No, we’re not really running into old age but neither are we letting it run us down!  We’ll keep moving ahead at our own determined pace into whatever old age has in store for us in the days that are coming.  Oh, and by the way, our new condo is located on a bike trail, so we may soon speed up our journey into the future.

Saturday, September 5, 2015

Cataloochee Valley in the Great Smoky Mountain National Park

Cataloochee is a beautiful valley in the midst of the Great Smoky Mountain National Park in western North Carolina.    We had spent the morning at the Museum of the Cherokee Indian, in Cherokee, NC.   After lunch we traveled on the Blue Ridge Parkway where we encountered the following view.

We left the Blue Ridge Parkway in Maggie Valley and headed north toward I-40 on Route 276.  Just two miles south of I-40 we turned onto Cove Creek Road having been warned that the road to Cataloochee Valley is a winding, gravel road that has some steep drop offs with no guard rails.  After eleven miles of winding roads over the mountain we arrived in the Cataloochee Valley.

Before long we came upon a large open meadow area and saw several dozen cars stopped along the roadway.   Sure enough there was a male elk standing out in the open keeping his eye on several females not too far away.   (Of course I had forgotten the camera with the good zoom lens!)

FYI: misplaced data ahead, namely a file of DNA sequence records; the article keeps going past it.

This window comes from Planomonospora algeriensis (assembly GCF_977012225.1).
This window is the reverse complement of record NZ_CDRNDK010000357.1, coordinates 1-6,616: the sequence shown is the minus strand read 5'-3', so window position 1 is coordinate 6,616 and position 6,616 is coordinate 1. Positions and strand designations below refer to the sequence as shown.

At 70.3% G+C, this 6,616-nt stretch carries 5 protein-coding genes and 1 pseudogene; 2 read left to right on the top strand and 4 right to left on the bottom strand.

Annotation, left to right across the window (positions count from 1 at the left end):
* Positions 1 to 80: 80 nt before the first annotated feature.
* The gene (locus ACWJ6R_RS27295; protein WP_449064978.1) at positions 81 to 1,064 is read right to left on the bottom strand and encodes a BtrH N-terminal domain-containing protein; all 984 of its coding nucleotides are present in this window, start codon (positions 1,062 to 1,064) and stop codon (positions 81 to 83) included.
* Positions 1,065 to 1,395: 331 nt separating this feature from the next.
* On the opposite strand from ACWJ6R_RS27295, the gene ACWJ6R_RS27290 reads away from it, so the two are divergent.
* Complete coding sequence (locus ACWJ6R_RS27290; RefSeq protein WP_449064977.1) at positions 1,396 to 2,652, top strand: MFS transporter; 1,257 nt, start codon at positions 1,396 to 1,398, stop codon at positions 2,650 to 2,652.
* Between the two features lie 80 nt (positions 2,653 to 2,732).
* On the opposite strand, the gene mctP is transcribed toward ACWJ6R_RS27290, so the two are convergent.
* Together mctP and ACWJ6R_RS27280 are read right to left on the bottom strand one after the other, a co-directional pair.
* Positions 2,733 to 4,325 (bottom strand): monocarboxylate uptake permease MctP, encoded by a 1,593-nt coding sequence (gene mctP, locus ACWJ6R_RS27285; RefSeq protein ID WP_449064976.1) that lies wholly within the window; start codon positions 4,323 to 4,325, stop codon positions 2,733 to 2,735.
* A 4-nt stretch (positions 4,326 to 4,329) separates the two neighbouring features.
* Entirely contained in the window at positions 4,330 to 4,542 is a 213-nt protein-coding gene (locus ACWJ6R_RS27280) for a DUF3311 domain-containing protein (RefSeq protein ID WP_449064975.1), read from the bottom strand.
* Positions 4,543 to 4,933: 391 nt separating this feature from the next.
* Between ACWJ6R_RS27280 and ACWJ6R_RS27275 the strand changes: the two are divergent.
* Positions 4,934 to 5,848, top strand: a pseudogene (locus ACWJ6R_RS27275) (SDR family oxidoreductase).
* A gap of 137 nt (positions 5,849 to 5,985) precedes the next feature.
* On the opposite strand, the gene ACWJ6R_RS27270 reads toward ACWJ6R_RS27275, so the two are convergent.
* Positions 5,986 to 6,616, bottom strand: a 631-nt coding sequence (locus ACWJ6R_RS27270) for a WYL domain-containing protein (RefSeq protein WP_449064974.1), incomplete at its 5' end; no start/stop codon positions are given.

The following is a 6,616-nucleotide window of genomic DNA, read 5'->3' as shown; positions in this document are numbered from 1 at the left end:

Of course the females were ignoring him completely as they munched on the fresh grass.

The Caldwell Place -- built 1903
 A variety of historic buildings have been preserved in the valley including two churches, a school, several homes, and outbuilding.   Following Indian trails, white settlers pushed into the valley in the early 1800s.   By 1910 this isolated valley was once home to some 1200 people.   However, by 1938 all but a few residents had moved out to make way for the creation of the Great Smoky Mountains National Park.

Barn at the Caldwell Place
Just a short distance beyond the Caldwell place we encountered more elk.   This time a male who was too deep in the brush for a photo blessed us with the unforgettable sound of his bugling.  Hint -- you too can hear the elk bugle by clicking on this link:

In addition to the elk we saw dozens of wild turkeys.   Cataloochee is indeed a beautiful place.

Smoky Mountain Folk Festival

The 45th Annual Smoky Mountain Folk Festival was held on September 4 and 5.  The main show was on the grand stage of Stuart Auditorium overlooking the lake at Lake Junaluska Assembly, near Ashville, NC.  The two night festival features musicians from Haywood County and many surrounding areas of western North Carolina.  We were able to enjoy a variety of the region's finest fiddlers, banjo players, string bands, ballad singers, dance teams, and folk ensembles.

One of many clogging groups.

The Trantham Family

The Cockman Family

Stuart Auditorium (round building toward the right) in the
Great Smoky Mountains of western North Carolina.